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The Tax Authority (Airef) Recommends That The Self-employed Contribute Based On Their Real Income

ByMike Paul

Oct 15, 2020
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The Independent Authority for Fiscal Responsibility (Airef) has defended this Wednesday that the self-employed should quote based on their real income, a proposal that is already on the Government table and that this afternoon will be discussed by the Minister of Social Security, José Luis Escrivá , and social agents. Meanwhile, the body in charge of ensuring the efficiency of public spending and budget stability recommends maintaining the flat rate for this group of workers, even more so in a situation as complicated as this one.

This is one of the conclusions reached by Airef in a report on seven incentives for hiring and self-employment during the 2013-2018 period. Airef has evaluated in its analysis seven specific policies – some of them are no longer in force – which in 2018 represented a disbursement of around 2,000 million: those aimed at those under 30 and over 45, at women in sectors where are under-represented, to the transformation of temporary contracts into permanent ones, to the employability of people with disabilities and to self-employment (in the latter case, the focus has been on the flat rate and specific bonuses and reductions).

“A contribution system in accordance with real income is better,” said the president of Airef, Cristina Herrero, referring to the current scheme for the self-employed – which gives them the possibility to choose their contribution base – during a conference virtual press held this Wednesday. “But at the present time it does seem convenient to maintain the flat rate, reinforcing control and inspection.

Specifically, the study reflects that the flat rate for the self-employed – which sets a fee of 60 euros for the first year and decreasing bonuses for the following ones – has promoted the registration of young people to the system by 17% at the beginning of its application , in 2012, although it had a greater impact among those who had been unemployed for a short time and had a medium-high level of training. This aid also reduced the probability of unsubscribing by 10%, despite the fact that its effect has been uneven over time, losing its momentum with the end of the incentive. This aid would have entailed a net cost of between 41.5 and 34.3 million euros at the end of the incentivized period.

“The need for future incentives would be conditioned to the design of the new contribution system,” the report concludes. “In any case, there should be an impact on measures that improve the survival of self-employment: advice, training, viability plans, etc., in coordination with the autonomous communities.”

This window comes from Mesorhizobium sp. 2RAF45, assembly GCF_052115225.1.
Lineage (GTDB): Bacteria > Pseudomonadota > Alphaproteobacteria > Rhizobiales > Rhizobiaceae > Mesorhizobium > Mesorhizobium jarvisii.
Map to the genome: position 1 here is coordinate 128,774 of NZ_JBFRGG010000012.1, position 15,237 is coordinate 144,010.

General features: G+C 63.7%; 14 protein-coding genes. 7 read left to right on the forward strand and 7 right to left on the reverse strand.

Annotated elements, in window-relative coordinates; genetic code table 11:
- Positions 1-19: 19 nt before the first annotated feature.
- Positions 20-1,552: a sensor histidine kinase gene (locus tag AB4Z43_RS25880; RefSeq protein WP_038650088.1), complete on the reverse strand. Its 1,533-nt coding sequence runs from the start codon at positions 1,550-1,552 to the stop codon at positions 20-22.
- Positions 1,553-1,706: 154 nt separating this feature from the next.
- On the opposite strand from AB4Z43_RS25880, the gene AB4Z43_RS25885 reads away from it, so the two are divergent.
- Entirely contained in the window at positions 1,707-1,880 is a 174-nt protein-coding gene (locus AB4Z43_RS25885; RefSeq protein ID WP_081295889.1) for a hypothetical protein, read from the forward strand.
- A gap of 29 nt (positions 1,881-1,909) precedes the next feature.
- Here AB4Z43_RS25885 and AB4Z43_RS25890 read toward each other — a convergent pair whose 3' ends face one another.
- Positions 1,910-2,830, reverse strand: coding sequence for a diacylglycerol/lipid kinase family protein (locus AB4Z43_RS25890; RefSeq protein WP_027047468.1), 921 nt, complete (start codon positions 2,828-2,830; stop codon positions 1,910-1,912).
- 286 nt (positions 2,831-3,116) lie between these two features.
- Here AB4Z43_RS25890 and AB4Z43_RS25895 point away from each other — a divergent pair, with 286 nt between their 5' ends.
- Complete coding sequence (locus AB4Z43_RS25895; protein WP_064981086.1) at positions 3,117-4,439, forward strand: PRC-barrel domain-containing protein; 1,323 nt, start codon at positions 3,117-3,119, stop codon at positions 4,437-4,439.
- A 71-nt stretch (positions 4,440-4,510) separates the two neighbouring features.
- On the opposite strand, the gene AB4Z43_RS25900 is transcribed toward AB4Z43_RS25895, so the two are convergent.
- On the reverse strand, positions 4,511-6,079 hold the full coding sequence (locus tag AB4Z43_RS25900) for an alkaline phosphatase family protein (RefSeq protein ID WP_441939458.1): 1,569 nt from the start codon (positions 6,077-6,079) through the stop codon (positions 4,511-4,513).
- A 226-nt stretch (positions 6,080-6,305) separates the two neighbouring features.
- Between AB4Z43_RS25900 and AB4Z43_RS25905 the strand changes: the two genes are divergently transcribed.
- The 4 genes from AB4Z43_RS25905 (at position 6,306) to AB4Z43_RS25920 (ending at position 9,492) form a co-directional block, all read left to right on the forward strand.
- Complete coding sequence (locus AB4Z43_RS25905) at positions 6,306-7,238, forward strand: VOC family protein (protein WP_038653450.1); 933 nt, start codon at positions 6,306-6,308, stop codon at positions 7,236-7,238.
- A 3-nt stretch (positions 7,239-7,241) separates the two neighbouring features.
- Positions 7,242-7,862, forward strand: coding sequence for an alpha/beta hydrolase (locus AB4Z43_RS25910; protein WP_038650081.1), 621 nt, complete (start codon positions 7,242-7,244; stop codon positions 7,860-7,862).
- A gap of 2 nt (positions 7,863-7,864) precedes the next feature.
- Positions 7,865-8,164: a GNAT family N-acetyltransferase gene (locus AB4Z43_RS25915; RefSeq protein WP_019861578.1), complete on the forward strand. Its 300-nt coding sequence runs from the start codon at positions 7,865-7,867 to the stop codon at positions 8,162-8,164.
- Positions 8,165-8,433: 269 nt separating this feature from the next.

Incentives cannot substitute for structural reforms

The Airef study recognizes that public incentives for hiring work, but with nuances: their effects are limited in time, there is little adjustment between supply and demand and not enough is done to promote training. The agency details that the 50% reduction of incentives carried out between 2012 and 2014 accelerated the fall in employment from -2.73% to – 2.96% and, in general, recommends reordering and reducing the number of incentives and focusing them to groups with low employability. But it also launches a deeper warning: these policies cannot serve to tackle the chronic problems of the Spanish labor market such as the high rates of temporary employment and unemployment, since structural reforms must be implemented for this.

The study presented this Wednesday concludes the second phase of the spending review entrusted to Airef, and which has covered a public spending item of more than 50,000 million euros divided into four projects (tax benefits, infrastructure, hospital pharmaceutical spending and incentives to the hiring). The agency recalls that the period analyzed for this latest report, aimed at finding out whether incentives promote the employability of certain groups and favor permanent hiring, is peculiar due to the effects of the financial crisis, which raised unemployment above 25% and caused a great dispersion and regulatory profusion of aid, with continuous changes in policies and in the eligibility and duration criteria.

The body warns that in order to focus the incentives in the best way to specific groups with low employability, it is necessary to improve the system to identify these groups at all times. In addition, he points out that “a more focused system would allow to increase the amounts and make them more attractive.” Airef also warns of the need, which it has been reiterating in all its studies, for a greater in itinere evaluation of aid and coordination between public administrations, and insists that there is much room to improve training programs, which do not have to be limited younger workers and should be based on the promotion of schemes that make it possible to personalize care for job seekers.

However, the agency recognizes that in specific times of recession , employment incentive policies are more effective and can act as a stimulus, although they should be targeted both in terms of beneficiaries and duration. “For example, now temporary plans could be effective for young people” to promote hiring, Herrero concluded.

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